Mahi-mahi, also known as mahi, dolphin, or dorado depending on location, is a tasty fast-growing fish that can be found worldwide in temperate and tropical waters. Mahi-mahi are one of the most recognizable saltwater species with sleek compressed bodies and a single long dorsal fin extending most of their body. The vivid coloration of mahi-mahi also set them apart with iridescent colors ranging from vibrant shades of green to gold and blue to silver.
Mahi-mahi are formidable fighters with a name that comes from the Hawaiian language and translates to “strong-strong”. These fish tend to top out around three to five feet long and 20 to 35 pounds. While this isn’t very big compared to other fish that are commonly caught while trolling, mahi can also be caught by sight casting which is one of the most exhilarating fishing experiences.
For anglers who want to catch a trophy sized mahi-mahi, the best chances will be at one of these 5 locations: Panama, Cabo San Lucas, Florida, the Bahamas, or Costa Rica. If those spots are a bit too far, mahi can be found around the world in tropical to temperate waters and are commonly caught in the Gulf of Mexico, Atlantic, and Pacific which opens up plenty of options.
Mahi mahi are typically found in warm currents near floating debris where they feed on baitfish and other small critters. While they live in deep offshore waters, mahi-mahi stay near the surface to hunt. Young mahi run in schools but the mature trophy-sized mahi tend to hunt alone.
Along the Gulf Coast and South Atlantic, the best time for mahi-mahi is from April through June. Mahi-mahi have strong numbers throughout the summer but these fish can also be caught year-round. Targeting mahi immediately after storms is an effective strategy because debris pushed offshore by strong winds will concentrate the fish.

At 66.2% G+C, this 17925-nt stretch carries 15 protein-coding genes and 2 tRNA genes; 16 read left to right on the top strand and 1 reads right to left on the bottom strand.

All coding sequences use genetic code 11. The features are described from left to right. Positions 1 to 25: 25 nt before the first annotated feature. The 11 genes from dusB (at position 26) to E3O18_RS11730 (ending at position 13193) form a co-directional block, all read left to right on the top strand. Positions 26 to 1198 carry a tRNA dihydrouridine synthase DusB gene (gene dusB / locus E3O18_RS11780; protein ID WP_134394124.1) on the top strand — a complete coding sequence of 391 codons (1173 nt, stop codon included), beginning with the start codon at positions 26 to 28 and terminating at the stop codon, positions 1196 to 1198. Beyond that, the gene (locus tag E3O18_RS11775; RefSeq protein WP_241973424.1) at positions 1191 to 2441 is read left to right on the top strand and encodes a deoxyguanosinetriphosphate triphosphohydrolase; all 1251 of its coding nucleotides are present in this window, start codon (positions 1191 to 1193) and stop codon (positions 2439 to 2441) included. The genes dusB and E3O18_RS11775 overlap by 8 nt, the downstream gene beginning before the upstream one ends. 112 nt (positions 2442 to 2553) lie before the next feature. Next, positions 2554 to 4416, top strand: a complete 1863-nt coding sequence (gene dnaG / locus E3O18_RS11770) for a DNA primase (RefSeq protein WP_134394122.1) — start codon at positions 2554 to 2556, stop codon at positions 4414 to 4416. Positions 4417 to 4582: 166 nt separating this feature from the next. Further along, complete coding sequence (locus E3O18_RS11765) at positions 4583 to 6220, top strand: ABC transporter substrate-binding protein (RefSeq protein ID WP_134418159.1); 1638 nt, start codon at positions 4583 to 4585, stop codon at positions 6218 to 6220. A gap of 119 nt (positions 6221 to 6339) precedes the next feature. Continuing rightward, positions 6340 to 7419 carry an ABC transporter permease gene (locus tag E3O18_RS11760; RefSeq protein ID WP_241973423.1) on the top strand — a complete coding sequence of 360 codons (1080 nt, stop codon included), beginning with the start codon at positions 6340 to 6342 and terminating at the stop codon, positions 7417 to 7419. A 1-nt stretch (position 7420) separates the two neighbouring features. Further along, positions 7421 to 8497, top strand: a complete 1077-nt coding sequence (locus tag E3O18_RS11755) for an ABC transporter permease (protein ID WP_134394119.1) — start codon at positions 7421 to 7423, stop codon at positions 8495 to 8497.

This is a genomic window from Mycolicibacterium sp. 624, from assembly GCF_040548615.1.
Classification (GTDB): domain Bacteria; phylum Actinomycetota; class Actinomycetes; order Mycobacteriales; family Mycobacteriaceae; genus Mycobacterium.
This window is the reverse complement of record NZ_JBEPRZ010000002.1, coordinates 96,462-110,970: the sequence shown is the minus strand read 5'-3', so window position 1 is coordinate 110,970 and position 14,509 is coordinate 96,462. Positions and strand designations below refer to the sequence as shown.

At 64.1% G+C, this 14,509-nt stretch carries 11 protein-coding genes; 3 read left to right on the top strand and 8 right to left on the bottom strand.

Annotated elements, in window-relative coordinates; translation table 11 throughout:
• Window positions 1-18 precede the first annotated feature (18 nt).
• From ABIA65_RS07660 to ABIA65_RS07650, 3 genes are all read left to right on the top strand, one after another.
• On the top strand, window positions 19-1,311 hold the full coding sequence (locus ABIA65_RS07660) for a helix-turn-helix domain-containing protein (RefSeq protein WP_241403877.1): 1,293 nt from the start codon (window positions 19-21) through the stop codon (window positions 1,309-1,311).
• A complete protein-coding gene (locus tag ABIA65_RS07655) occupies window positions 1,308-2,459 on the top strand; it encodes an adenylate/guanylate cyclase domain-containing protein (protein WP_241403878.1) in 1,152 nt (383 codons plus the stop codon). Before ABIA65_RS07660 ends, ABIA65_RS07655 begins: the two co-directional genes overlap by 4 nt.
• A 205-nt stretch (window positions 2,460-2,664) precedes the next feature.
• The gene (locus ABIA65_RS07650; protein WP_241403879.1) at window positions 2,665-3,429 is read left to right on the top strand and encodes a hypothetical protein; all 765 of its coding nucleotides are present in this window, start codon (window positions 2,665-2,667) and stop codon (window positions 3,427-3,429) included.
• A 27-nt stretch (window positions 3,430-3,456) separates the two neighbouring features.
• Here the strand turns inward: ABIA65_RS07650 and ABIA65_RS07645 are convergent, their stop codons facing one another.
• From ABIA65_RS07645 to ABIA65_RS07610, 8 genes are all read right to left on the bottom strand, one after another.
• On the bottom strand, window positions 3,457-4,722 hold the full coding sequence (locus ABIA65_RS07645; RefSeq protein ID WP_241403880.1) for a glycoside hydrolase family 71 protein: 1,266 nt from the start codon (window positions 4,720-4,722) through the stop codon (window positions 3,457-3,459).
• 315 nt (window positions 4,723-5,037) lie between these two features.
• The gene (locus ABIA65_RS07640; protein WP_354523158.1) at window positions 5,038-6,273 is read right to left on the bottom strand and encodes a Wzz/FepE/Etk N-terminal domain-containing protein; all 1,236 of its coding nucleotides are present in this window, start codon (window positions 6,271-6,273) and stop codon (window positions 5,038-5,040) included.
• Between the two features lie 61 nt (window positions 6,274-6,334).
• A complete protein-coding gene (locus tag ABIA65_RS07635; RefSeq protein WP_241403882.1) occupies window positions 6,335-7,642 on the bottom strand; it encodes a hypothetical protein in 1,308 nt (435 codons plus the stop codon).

There are two common strategies for targeting mahi-mahi: trolling and sight-casting. While trolling some anglers choose to target mahi specifically, while others catch them while targeting other pelagics species. It’s always a good idea to have a few options on hand to mix up your spread.
Even if you’re trolling, make sure you have a few spinning rods setup in case you spot a school of mahi near the surface. Sight casting is a thrilling way to catch mahi but also break up a long day of trolling. While the heavy tackle used for trolling can overpower a mahi, light tackle spinning rods level the playing field and allow anglers to experience the power of these incredible fish.
You’ll commonly find mahi near flotsam, and you can cast into them right away (some prefer to chum nearby first). Throw bait near debris lines and leave the bail open so the bait can sink a few feet before the retrieve. Mahi-mahi generally respond quickly and violently to lures and bait. Mahi are fast, which means the retrieve won’t outpace these fish, but be careful when you hook into one because they can take all the line off the spool.
Updated on December 6, 2022
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